Moldova: record-breaking support for reunification with Romania

The percentage of Moldovans in favour of their country's reunification with Romania reached a record 43.9% in the second half of March this year. The data comes from a poll published on April 6 by Moldova's iData company. The same survey also shows a clear drop in support for Moldova's integration into the Eurasian Union promoted by Russia (from 48.1% in January to 40% at present). Meanwhile, the number of supporters of the country's accession to the EU has remained stable during this period, oscillating at around 68%.


  • The popularity of the idea of reuniting Moldova and Romania (the so-called unirea) has been growing consistently in Moldovan society for the past five years. In 2016, the percentage of supporters of this solution wavered around 15-20%. In 2018 it rose to about 25% and in the second half of 2020 it reached 30-35%. This trend mainly results from growing disillusionment with the political situation, pervasive corruption, and the persistently bad economic situation that has translated into a low standard of living for the country's residents. In connection with the persisting political and economic crises, as well as the lack of effective measures taken by the ruling elites to mitigate them, the Moldovan state is increasingly perceived by its citizens not only as largely dysfunctional, but also (even more importantly) as incapable of reforming itself. As a result, a growing part of the electorate that was previously neutral towards the unionist idea (mainly pro-European or at least those not afraid of cooperation with the West) is beginning to perceive reunification as a remedy for the bad economic situation and corruption, and as a way to achieve real integration with the EU or avoid the risk of a pro-Russian turn in Moldova.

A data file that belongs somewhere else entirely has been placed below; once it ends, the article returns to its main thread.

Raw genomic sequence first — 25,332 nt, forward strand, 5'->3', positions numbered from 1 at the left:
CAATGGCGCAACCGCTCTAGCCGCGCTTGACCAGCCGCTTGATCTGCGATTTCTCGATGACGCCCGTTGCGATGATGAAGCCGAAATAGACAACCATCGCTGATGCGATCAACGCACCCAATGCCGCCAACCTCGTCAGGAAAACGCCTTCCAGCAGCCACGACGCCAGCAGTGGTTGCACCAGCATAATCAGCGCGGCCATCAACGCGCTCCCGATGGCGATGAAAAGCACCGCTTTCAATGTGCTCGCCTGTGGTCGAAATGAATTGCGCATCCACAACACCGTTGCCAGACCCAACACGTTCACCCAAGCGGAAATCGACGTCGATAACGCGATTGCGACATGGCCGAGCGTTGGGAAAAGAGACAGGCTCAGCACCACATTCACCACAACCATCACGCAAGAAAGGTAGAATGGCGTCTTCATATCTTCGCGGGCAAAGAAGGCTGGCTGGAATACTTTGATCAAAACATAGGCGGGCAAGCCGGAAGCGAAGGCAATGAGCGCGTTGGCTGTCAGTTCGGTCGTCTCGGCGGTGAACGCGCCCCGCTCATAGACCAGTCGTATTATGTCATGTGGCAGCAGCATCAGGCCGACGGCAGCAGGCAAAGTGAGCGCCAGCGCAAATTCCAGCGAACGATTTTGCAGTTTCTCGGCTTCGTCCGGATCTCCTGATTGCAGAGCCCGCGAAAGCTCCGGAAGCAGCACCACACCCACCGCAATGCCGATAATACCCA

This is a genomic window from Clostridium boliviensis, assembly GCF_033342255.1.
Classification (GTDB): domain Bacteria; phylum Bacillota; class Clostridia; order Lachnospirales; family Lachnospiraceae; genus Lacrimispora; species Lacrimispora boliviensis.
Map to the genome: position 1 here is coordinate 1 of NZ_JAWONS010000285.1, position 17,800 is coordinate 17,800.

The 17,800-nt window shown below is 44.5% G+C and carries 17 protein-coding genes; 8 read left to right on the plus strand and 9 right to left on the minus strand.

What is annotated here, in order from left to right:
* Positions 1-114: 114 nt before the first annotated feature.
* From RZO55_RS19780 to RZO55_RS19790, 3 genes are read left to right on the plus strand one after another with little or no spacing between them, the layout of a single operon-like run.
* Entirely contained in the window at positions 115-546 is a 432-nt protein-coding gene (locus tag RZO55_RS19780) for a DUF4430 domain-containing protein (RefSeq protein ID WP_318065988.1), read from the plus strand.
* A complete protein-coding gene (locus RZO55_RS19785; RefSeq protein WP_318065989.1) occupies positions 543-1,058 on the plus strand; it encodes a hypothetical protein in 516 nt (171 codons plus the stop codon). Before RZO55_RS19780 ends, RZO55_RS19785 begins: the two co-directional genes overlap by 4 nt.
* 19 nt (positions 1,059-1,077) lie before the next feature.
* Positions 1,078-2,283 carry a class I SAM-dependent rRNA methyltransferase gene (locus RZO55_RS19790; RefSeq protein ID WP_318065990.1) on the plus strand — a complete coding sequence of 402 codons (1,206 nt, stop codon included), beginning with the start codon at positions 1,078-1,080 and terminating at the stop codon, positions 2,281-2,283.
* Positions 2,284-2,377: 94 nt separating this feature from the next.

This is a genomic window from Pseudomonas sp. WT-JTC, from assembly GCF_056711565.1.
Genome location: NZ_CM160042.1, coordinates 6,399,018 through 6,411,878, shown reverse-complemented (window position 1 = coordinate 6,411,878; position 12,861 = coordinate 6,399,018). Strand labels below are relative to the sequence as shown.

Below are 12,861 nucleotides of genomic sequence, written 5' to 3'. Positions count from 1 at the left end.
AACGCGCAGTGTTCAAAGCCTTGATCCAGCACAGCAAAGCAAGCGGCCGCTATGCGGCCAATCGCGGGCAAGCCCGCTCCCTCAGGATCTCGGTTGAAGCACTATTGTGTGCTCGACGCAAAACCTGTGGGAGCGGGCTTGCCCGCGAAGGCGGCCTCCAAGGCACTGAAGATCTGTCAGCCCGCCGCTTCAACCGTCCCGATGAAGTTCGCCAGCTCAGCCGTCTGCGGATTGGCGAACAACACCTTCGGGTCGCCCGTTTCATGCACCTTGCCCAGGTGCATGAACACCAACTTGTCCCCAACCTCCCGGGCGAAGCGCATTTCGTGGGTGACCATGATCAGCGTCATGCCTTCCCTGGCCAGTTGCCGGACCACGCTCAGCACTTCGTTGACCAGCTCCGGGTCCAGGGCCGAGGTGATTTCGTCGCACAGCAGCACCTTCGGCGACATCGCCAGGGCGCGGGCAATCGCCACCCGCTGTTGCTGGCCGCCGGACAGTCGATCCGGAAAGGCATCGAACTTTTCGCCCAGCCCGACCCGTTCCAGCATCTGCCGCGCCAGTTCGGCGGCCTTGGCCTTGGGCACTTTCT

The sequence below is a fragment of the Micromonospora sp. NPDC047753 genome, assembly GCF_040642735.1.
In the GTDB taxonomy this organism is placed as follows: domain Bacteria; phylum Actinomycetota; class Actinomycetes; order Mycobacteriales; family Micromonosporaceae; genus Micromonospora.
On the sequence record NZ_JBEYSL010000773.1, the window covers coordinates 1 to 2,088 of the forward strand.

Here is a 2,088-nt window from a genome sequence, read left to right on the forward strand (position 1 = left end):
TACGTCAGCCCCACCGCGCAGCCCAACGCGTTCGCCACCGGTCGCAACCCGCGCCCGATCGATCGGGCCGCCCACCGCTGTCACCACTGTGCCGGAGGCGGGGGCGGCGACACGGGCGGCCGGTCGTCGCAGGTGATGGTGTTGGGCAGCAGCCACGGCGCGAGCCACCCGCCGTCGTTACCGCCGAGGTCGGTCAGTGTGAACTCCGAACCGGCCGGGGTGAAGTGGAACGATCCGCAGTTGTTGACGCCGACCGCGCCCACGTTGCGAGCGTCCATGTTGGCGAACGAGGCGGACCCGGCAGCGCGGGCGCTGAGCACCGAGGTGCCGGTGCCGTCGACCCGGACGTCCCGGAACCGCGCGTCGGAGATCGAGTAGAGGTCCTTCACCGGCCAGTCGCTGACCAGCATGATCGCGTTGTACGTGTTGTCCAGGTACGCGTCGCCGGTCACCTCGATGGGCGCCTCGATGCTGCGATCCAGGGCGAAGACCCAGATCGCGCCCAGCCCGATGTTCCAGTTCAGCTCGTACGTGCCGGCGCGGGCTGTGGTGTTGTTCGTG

• There was a significant jump (by 6.4 points) in the percentage of Moldovans in favour of reunification with Romania between February (when it was 37.5% according to the aforementioned poll) and March this year. This was primarily due to the support that Chișinău had recently received from Bucharest in the fight against the pandemic. On February 27 and March 27, the first two free shipments of AstraZeneca vaccines arrived in Moldova from Romania. In total they make up 72,000 of the 200,000 doses that Romanian President Klaus Iohannis promised Moldova during his December visit to Chișinău. The authorities in Bucharest are also regularly retrofitting Moldovan medical services with the necessary protective equipment. They are also encouraging Moldovans with Romanian citizenship (estimated at around 800,000, or 30% of the population) to get vaccinated in Romania as part of the ongoing national vaccination program. These actions stand in contrast to the attitude of Russia, which, despite repeated announcements and efforts by Moldovan politicians, has so far failed to deliver the Sputnik V preparation to Moldova, which in turn has translated into a clear decline in support for integration into the Eurasian Union. Meanwhile, the aforementioned deliveries of vaccines and medical equipment to Moldova from the West are carried out under the joint banner of Romania and the EU.